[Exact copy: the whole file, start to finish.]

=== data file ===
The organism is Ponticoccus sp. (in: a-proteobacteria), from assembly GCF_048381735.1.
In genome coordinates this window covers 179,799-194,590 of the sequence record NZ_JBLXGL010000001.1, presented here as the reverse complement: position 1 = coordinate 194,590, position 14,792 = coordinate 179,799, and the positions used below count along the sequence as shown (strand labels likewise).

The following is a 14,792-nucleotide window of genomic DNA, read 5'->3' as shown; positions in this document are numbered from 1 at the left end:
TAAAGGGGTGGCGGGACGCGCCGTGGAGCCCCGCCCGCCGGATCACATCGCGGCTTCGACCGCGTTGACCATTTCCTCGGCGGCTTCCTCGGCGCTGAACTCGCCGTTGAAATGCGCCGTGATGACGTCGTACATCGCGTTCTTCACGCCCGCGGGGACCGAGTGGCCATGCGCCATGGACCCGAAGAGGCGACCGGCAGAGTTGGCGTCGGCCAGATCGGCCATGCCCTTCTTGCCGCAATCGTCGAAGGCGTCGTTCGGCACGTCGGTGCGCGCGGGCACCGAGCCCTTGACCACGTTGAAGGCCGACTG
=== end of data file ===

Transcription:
The organism is Ponticoccus sp. (in: a-proteobacteria), from assembly GCF_048381735.1.
In genome coordinates this window covers 179,799-194,590 of the sequence record NZ_JBLXGL010000001.1, presented here as the reverse complement: position 1 = coordinate 194,590, position 14,792 = coordinate 179,799, and the positions used below count along the sequence as shown (strand labels likewise).

The following is a 14,792-nucleotide window of genomic DNA, read 5'->3' as shown; positions in this document are numbered from 1 at the left end:
TAAAGGGGTGGCGGGACGCGCCGTGGAGCCCCGCCCGCCGGATCACATCGCGGCTTCGACCGCGTTGACCATTTCCTCGGCGGCTTCCTCGGCGCTGAACTCGCCGTTGAAATGCGCCGTGATGACGTCGTACATCGCGTTCTTCACGCCCGCGGGGACCGAGTGGCCATGCGCCATGGACCCGAAGAGGCGACCGGCAGAGTTGGCGTCGGCCAGATCGGCCATGCCCTTCTTGCCGCAATCGTCGAAGGCGTCGTTCGGCACGTCGGTGCGCGCGGGCACCGAGCCCTTGACCACGTTGAAGGCCGACTG